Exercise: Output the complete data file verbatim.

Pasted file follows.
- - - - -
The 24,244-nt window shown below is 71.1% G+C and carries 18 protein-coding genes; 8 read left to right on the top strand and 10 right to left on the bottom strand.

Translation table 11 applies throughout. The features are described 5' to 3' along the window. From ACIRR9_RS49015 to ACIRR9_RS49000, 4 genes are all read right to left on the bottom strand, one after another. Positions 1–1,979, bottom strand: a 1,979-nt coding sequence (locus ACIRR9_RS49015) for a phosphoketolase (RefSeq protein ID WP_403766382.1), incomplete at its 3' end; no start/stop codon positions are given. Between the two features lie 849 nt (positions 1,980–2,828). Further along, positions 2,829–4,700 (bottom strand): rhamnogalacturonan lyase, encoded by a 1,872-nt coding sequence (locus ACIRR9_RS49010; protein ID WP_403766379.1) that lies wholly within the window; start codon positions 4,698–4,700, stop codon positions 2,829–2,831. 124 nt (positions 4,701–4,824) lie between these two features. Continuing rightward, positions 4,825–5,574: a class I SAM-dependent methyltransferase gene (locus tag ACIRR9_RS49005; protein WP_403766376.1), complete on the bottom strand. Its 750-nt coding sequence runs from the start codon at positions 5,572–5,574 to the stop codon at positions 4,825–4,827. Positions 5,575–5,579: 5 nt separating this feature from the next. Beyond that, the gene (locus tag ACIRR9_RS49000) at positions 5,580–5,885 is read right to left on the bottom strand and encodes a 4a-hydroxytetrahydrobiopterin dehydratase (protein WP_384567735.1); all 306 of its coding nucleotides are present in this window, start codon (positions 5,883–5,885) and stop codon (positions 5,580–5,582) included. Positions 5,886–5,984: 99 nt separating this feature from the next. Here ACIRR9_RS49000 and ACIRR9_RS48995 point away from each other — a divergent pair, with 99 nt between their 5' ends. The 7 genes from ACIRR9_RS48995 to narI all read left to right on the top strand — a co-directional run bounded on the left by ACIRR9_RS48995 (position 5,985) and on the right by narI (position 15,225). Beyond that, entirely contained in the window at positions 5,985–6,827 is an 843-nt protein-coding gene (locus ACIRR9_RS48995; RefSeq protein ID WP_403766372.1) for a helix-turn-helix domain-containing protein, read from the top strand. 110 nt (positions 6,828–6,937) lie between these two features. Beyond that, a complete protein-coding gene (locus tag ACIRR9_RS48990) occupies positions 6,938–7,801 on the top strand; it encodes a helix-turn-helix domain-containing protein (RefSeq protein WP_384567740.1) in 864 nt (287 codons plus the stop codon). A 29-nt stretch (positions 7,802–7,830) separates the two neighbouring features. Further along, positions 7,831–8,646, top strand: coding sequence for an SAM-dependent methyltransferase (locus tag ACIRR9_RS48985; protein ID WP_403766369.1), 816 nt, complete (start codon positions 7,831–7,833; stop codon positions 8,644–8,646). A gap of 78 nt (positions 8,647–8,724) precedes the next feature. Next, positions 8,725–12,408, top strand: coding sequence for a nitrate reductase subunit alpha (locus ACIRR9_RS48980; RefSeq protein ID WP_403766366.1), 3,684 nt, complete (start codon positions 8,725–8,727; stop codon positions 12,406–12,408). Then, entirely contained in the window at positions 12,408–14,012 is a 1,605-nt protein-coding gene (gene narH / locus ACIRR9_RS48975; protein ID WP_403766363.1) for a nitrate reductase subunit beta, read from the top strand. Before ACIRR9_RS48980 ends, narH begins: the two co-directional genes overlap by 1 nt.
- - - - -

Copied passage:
The 24,244-nt window shown below is 71.1% G+C and carries 18 protein-coding genes; 8 read left to right on the top strand and 10 right to left on the bottom strand.

Translation table 11 applies throughout. The features are described 5' to 3' along the window. From ACIRR9_RS49015 to ACIRR9_RS49000, 4 genes are all read right to left on the bottom strand, one after another. Positions 1–1,979, bottom strand: a 1,979-nt coding sequence (locus ACIRR9_RS49015) for a phosphoketolase (RefSeq protein ID WP_403766382.1), incomplete at its 3' end; no start/stop codon positions are given. Between the two features lie 849 nt (positions 1,980–2,828). Further along, positions 2,829–4,700 (bottom strand): rhamnogalacturonan lyase, encoded by a 1,872-nt coding sequence (locus ACIRR9_RS49010; protein ID WP_403766379.1) that lies wholly within the window; start codon positions 4,698–4,700, stop codon positions 2,829–2,831. 124 nt (positions 4,701–4,824) lie between these two features. Continuing rightward, positions 4,825–5,574: a class I SAM-dependent methyltransferase gene (locus tag ACIRR9_RS49005; protein WP_403766376.1), complete on the bottom strand. Its 750-nt coding sequence runs from the start codon at positions 5,572–5,574 to the stop codon at positions 4,825–4,827. Positions 5,575–5,579: 5 nt separating this feature from the next. Beyond that, the gene (locus tag ACIRR9_RS49000) at positions 5,580–5,885 is read right to left on the bottom strand and encodes a 4a-hydroxytetrahydrobiopterin dehydratase (protein WP_384567735.1); all 306 of its coding nucleotides are present in this window, start codon (positions 5,883–5,885) and stop codon (positions 5,580–5,582) included. Positions 5,886–5,984: 99 nt separating this feature from the next. Here ACIRR9_RS49000 and ACIRR9_RS48995 point away from each other — a divergent pair, with 99 nt between their 5' ends. The 7 genes from ACIRR9_RS48995 to narI all read left to right on the top strand — a co-directional run bounded on the left by ACIRR9_RS48995 (position 5,985) and on the right by narI (position 15,225). Beyond that, entirely contained in the window at positions 5,985–6,827 is an 843-nt protein-coding gene (locus ACIRR9_RS48995; RefSeq protein ID WP_403766372.1) for a helix-turn-helix domain-containing protein, read from the top strand. 110 nt (positions 6,828–6,937) lie between these two features. Beyond that, a complete protein-coding gene (locus tag ACIRR9_RS48990) occupies positions 6,938–7,801 on the top strand; it encodes a helix-turn-helix domain-containing protein (RefSeq protein WP_384567740.1) in 864 nt (287 codons plus the stop codon). A 29-nt stretch (positions 7,802–7,830) separates the two neighbouring features. Further along, positions 7,831–8,646, top strand: coding sequence for an SAM-dependent methyltransferase (locus tag ACIRR9_RS48985; protein ID WP_403766369.1), 816 nt, complete (start codon positions 7,831–7,833; stop codon positions 8,644–8,646). A gap of 78 nt (positions 8,647–8,724) precedes the next feature. Next, positions 8,725–12,408, top strand: coding sequence for a nitrate reductase subunit alpha (locus ACIRR9_RS48980; RefSeq protein ID WP_403766366.1), 3,684 nt, complete (start codon positions 8,725–8,727; stop codon positions 12,406–12,408). Then, entirely contained in the window at positions 12,408–14,012 is a 1,605-nt protein-coding gene (gene narH / locus ACIRR9_RS48975; protein ID WP_403766363.1) for a nitrate reductase subunit beta, read from the top strand. Before ACIRR9_RS48980 ends, narH begins: the two co-directional genes overlap by 1 nt.